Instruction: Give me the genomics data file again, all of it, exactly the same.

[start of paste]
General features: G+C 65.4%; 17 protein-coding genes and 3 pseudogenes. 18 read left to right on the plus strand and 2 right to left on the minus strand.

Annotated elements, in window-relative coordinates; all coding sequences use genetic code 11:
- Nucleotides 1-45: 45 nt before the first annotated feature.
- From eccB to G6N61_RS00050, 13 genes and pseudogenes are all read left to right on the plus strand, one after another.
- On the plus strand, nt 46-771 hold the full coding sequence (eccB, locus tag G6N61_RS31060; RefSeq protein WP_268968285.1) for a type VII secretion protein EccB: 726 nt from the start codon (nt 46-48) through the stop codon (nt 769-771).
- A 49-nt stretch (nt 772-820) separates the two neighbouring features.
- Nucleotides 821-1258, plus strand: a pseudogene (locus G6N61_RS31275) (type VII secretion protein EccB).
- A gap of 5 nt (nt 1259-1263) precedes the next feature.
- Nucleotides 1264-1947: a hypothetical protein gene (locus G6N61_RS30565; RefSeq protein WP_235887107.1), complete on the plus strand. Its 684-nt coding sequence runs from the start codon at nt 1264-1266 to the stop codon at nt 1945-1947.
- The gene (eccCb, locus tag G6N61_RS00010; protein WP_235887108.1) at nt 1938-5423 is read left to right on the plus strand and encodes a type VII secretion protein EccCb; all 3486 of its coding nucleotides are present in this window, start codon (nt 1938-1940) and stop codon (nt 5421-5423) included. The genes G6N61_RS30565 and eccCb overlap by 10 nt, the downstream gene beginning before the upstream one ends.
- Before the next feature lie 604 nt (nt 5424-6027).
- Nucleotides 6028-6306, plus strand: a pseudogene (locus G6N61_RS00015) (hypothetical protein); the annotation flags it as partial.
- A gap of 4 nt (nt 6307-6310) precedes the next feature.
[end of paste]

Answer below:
General features: G+C 65.4%; 17 protein-coding genes and 3 pseudogenes. 18 read left to right on the plus strand and 2 right to left on the minus strand.

Annotated elements, in window-relative coordinates; all coding sequences use genetic code 11:
- Nucleotides 1-45: 45 nt before the first annotated feature.
- From eccB to G6N61_RS00050, 13 genes and pseudogenes are all read left to right on the plus strand, one after another.
- On the plus strand, nt 46-771 hold the full coding sequence (eccB, locus tag G6N61_RS31060; RefSeq protein WP_268968285.1) for a type VII secretion protein EccB: 726 nt from the start codon (nt 46-48) through the stop codon (nt 769-771).
- A 49-nt stretch (nt 772-820) separates the two neighbouring features.
- Nucleotides 821-1258, plus strand: a pseudogene (locus G6N61_RS31275) (type VII secretion protein EccB).
- A gap of 5 nt (nt 1259-1263) precedes the next feature.
- Nucleotides 1264-1947: a hypothetical protein gene (locus G6N61_RS30565; RefSeq protein WP_235887107.1), complete on the plus strand. Its 684-nt coding sequence runs from the start codon at nt 1264-1266 to the stop codon at nt 1945-1947.
- The gene (eccCb, locus tag G6N61_RS00010; protein WP_235887108.1) at nt 1938-5423 is read left to right on the plus strand and encodes a type VII secretion protein EccCb; all 3486 of its coding nucleotides are present in this window, start codon (nt 1938-1940) and stop codon (nt 5421-5423) included. The genes G6N61_RS30565 and eccCb overlap by 10 nt, the downstream gene beginning before the upstream one ends.
- Before the next feature lie 604 nt (nt 5424-6027).
- Nucleotides 6028-6306, plus strand: a pseudogene (locus G6N61_RS00015) (hypothetical protein); the annotation flags it as partial.
- A gap of 4 nt (nt 6307-6310) precedes the next feature.